Until this point most of the games we’ve seen for the Kinect could best be described as mini-games, or on-rails at best. The concept is still growing and promise is really starting to show as far as games are concerned, and I think Rise of Nightmares might be leading the pack on that front.
If you’re not familiar with the game, Rise of Nightmares can be best described as a survival horror game in a sense, with a good deal of exploration and some puzzle solving involved. This might sound a little formulaic, until you remember one thing: it’s all controlled with the Kinect.
My experience with the Kinect has been extremely limited at best, and while at first things were awkward and clumsy while playing Rise of Nightmares I slowly started getting the hang of it and was soon performing flawlessly. The strangest part for me was turning which felt way too fast, but I was told that the turn speed and sensitivity is adjustable in the full game. Once I was in the game zone the sensor never had an issue picking me up or reading my movements.
The heart of any Kinect game is obviously the movements, and in this game they’re incredibly intuitive. To interact with things in the environment, you move your hand around. If you want to grab or activate something hover over it. Things get progressively more complex from here, but I’m sure the part you’re most curious about is movement. To walk you simply step one foot forward and your character will walk forward while it’s extended. The same goes for stepping back to walk backwards. The speed with which you move your foot determines your walking speed. To turn, you simply rotate your shoulders the direction you want to look.
Of course exploring isn’t the only thing you do in Rise of Nightmares, sometimes you have to take on the various nasties you’ll encounter throughout the game. To enter combat you just put your fists up as if in a boxing pose, and attack with whatever weapon you have equipped. For blades or handheld weapons this is mostly just punching/swinging animations, but one weapon in particular stood out for requiring a new approach realistic to how you would actually wield it: a chainsaw.
As with the turning this is a little awkward and clumsy at first, but the more you do it the easier it becomes. While your hands are up and you’re not attacking you’ll automatically block, which again felt seamless when you got used to it. I did see other players using throwing weapons that I never picked up, but they were again used in the same way.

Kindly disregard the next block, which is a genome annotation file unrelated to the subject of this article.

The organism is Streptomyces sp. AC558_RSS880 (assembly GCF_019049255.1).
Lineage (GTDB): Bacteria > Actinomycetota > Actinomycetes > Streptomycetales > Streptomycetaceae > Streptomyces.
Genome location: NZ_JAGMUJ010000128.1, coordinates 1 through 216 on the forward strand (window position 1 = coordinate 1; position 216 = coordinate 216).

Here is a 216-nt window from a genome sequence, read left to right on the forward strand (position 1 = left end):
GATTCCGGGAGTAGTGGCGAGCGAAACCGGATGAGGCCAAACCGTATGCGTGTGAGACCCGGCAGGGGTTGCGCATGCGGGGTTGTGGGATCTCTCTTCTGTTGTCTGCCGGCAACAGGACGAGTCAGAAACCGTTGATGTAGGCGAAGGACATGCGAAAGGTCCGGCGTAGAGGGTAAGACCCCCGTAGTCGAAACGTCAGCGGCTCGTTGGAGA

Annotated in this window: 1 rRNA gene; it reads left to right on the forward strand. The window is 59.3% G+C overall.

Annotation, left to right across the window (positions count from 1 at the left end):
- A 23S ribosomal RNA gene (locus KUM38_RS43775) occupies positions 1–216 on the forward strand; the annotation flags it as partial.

As far as weapons there were a good bit of them available throughout the demo, though I’m sure they were a little more liberally spread around than they will be in the final game for demo purposes. However as far as I’m aware you can only hold one weapon at a time so you’ll have to be careful with what you pick as you may be stuck with it for awhile.
During combat, the game will auto-target the nearest enemy when you enter the attack stance. Sometimes this would get a little strange as one enemy would get closer while I had already locked on to another and it wouldn’t change to them. Lowering your arms and re-raising them would fix this, though this left you open to attack. Throughout the demo there were also segments where the character would automatically walk to the next destination. This was done by raising your arm when the on-screen indicator appears. This is entirely optional but a nice addition.
At one point the auto-walk indicator stayed up pointing me towards a door, even though I had to first go into a room at the end of the hall to find a key. This was a little frustrating, though not so much as to ruin that segment. Oh, and the key I had to find? It was in a toilet which my character had absolutely NO qualms about digging through. Seriously just reached right in and dug around. Did I mention it was full of blood?
Well, you’ll be seeing a lot of blood in Rise of Nightmares and if the demo was any indicator, a lot of really messed up stuff. Saw blades rotating through one room required you to sidestep them and push or kick the enemies into them (which is done by well…pushing or kicking. I have to admit that was kind of fun.)
I’m still not entirely positive if I’m sold on the Kinect as a gaming platform or as something I desire, but it’s certainly getting closer and if I were to ever pick one up and move somewhere with the floor-space to play, I have a feeling I’d be picking up Rise of Nightmares pretty fast.